Long long ago in a galaxy far far away, there was no spoken language to speak of, no incorrect grammar, just cavemen making growling noises to express what they were feeling or what they wanted from the one another.
Then one day someone decided to create language (English of course ha ha), and from then on we have been divided and segregated based on the language and dialects we speak.
So, I guess you’re asking yourself what does that have to do with anything. The reason I say this is because I would like to find this ancient language pioneer and ask them the same question all my students ask me… “What the hell were you thinking when you invented prepositions??”
And so the journey of the preposition begins here.
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Using Prepositions in English
Have you ever wondered why in English there are so many prepositions? It seems useless right? Looking at this from a Portuguese perspective it can be quite confusing and frustrating e.g. He has a red shirt on, She was driving around, what are you looking for? etc. As you can see they’re everywhere, whether they’re being used as a phrasal verb or just to complement the verb.
Let me start off by clearing up a grammatical myth. As some people say it’s grammatically incorrect to finish a phrase or sentence with a preposition, but that’s not entirely true. In some situations it is necessary to finish the phrase with a preposition or else the way we speak would sound old fashioned e.g. At what are you looking? From where are you? That sounds kind of strange right? It sounds like a line from Shakespeare, or something that Master Yoda would say.
So let’s start off with some common associations we should memorize just to warm up:
ON- (anything that’s in contact with a surface) T.V., the internet, the street , road, avenue.
IN – (Anything that’s inside some kind of barrier) Neighborhoods, Cities, countries, my office/house.
AT- ( Places in general ) the park, school, McDonalds. Also used for time, lunch is at 12 o’clock
As I mentioned earlier we have those dreaded things in English called Phrasal verbs, which is a verb followed by a preposition. Here’s a site with an extensive list of common phrasal verbs.
In some cases a phrasal verb can be literal and other cases they are idiomatic. Unfortunately for you my padawan, mastering the idiomatic ones is just a matter of memorization, while the literal ones can be quite easy to use and they make your English sound so much smoother and articulate. Let’s take a look.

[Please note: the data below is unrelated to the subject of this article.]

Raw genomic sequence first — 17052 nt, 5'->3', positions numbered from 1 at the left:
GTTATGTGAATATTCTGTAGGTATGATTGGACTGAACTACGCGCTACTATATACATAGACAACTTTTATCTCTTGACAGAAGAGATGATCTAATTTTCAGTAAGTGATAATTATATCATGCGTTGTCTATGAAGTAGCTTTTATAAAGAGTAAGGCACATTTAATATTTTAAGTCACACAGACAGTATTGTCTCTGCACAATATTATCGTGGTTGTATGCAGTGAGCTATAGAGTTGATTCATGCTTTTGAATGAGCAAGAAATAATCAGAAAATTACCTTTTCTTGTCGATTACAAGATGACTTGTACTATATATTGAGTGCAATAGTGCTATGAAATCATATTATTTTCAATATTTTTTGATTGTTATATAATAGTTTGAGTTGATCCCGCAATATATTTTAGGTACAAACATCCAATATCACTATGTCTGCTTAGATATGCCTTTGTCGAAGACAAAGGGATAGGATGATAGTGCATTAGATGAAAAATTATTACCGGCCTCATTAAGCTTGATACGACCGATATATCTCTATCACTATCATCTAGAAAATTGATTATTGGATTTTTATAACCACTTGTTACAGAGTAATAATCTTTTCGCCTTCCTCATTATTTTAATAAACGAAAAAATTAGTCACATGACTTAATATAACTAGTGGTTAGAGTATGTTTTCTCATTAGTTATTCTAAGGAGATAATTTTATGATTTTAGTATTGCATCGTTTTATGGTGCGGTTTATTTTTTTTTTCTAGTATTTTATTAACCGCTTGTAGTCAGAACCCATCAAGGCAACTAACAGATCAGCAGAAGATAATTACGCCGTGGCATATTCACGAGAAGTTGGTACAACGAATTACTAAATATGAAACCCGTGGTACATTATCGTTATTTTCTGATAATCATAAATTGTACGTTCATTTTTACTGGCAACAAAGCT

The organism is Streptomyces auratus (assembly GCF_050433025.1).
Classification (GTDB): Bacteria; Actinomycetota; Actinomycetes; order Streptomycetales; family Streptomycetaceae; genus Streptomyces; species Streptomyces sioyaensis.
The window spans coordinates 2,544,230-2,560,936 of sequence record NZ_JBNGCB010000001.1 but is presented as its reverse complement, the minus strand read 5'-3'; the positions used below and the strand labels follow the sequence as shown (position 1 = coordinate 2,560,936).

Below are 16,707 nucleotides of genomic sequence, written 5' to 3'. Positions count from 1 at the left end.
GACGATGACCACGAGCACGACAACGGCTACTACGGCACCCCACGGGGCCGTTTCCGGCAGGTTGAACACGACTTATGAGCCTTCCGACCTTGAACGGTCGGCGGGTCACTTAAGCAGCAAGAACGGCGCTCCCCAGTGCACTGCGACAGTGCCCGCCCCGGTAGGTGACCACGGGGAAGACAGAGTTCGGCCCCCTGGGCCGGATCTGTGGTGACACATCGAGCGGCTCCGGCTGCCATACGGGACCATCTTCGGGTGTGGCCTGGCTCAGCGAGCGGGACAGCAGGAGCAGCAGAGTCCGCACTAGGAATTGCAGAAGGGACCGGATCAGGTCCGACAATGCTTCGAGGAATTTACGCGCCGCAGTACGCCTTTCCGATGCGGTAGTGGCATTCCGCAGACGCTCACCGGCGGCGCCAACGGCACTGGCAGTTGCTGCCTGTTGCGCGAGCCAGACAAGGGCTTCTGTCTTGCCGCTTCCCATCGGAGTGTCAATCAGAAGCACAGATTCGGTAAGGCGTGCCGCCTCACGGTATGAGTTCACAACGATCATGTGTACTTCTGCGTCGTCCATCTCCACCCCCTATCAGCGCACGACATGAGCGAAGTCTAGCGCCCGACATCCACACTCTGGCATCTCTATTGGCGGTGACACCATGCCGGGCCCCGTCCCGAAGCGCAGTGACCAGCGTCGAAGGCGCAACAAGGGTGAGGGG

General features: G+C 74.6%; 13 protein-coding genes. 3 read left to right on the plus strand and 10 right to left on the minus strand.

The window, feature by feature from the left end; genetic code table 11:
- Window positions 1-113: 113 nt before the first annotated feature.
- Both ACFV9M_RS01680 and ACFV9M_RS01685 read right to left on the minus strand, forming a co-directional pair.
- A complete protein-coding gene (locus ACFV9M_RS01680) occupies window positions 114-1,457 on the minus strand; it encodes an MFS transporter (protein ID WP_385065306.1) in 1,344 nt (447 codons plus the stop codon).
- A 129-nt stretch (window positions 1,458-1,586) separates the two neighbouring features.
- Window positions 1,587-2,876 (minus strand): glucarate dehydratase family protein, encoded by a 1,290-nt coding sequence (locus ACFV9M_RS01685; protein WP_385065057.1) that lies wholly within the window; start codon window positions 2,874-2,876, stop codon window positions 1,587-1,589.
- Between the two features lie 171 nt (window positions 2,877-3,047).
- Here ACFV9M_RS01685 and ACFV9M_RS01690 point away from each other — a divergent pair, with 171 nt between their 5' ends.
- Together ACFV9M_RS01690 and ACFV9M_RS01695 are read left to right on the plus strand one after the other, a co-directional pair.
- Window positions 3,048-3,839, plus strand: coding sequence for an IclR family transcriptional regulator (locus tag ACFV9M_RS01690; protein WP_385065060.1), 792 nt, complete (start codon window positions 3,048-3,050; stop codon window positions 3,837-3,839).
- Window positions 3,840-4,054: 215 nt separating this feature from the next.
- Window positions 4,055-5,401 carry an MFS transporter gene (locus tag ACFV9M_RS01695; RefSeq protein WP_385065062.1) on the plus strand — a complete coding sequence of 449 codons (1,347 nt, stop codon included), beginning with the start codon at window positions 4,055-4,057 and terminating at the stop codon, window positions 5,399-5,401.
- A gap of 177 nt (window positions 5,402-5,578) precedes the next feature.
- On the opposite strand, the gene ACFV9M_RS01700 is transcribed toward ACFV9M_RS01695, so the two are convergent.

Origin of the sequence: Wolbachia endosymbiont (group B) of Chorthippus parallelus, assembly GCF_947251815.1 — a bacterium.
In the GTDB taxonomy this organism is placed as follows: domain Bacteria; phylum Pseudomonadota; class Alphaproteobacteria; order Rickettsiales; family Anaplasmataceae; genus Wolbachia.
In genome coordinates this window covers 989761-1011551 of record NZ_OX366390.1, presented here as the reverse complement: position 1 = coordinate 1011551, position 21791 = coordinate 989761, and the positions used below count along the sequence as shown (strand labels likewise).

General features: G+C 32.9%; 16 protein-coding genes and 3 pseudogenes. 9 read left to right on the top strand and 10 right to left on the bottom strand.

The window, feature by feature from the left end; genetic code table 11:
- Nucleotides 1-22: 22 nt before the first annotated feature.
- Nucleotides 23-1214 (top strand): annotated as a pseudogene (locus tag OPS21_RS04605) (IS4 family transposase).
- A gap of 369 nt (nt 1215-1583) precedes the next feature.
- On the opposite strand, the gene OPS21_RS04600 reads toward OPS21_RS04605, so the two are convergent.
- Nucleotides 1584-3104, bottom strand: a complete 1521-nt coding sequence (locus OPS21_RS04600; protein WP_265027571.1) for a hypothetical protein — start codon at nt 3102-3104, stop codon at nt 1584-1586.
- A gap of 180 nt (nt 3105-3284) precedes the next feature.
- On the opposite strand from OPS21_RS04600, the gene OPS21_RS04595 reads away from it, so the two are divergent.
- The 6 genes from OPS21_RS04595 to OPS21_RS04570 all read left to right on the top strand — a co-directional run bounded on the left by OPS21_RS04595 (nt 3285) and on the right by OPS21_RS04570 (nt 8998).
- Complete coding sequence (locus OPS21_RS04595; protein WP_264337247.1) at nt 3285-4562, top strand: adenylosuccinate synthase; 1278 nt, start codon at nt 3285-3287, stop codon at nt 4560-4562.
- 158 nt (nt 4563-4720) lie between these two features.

On / Off
The preposition ON applies to anything that’s in contact with a surface, on the table/shelf/my head (clothes in general) so depending on the verb we use, what we say becomes more informative. This is when we start using the opposite prepositions, the opposite of on is what? Off. A lot of my students (Portuguese speakers) tend to always use the phrasal verb fall down for every situation, but this is just describing the direction that the object fell. Due to the laws of gravity down is the only option, I would like to go into outer space one day just so I could say I fell up.
Another one is to fall from, again this is 100% correct, the cup fell from the table but in English I would always be more descriptive. This is when we use the opposite preposition with a verb to describe exactly how the cup fell off the table, e.g. it slid off, got knocked off, rolled off. We can use any verb that is the most suitable in describing exactly how the object fell. The same is possible for any situation where the object is on something:
I was walking down the street the other day and the wind blew my hat off, your hat in on your head.
“Hey Josh can you grab that book off the shelf for me, buddy?” I think you’re getting the idea.
In / Out
So in that case the same thing applies for in, which means the opposite is out. Using out with any verb you think is appropriate for the situation.
My friend got some gum in her hair, what did I do? I could describe that in many ways:
I gently picked it out, I quickly pulled it out, I ripped it out in one go.
The guy was so bored he walked out of the cinema, he strolled out, he ran out, he jumped out. You decide how it happened but we are always going to use out because he was in the cinema.
These phrasal verbs I’m using are literal. You may have noticed that the literal phrasal verbs can usually be separable which means we put the object in the middle, e.g. to pull out the gum or to pull the gum out, it’s all the same.
I think it’s important to mention the preposition around. I’ve noticed a lot of my students ignore this one.
For example: “I saw Justin walking around in the city the other day.” Why around? In this case around means that he wasn’t doing anything specific or walking in any clear direction. This applies in other situations like the woman’s hair is blowing around in the wind, the dog keeps smelling around, I’m going to shop around until I find exactly what I’m looking for. Around tells us that there is no specific direction or place where the action is happening.
There’s another one right there, the phrasal verb looking for. This is when they start to get more idiomatic which unfortunately you’ll just have to memorize. I’m sorry but no Jedi mind tricks can help you out here. So go grab yourself a phrasal verb dictionary and keep up to date with the Real Life English website as we will be updating it with useful links to other great online resources as we find them. .
Using prepositions is an ongoing battle for all English learners and I know that I have only touch the surface in this post, but keep an eye out as the saga of the preposition will continue. The preposition will strike back.
So long real lifers, and may the fluency be with you.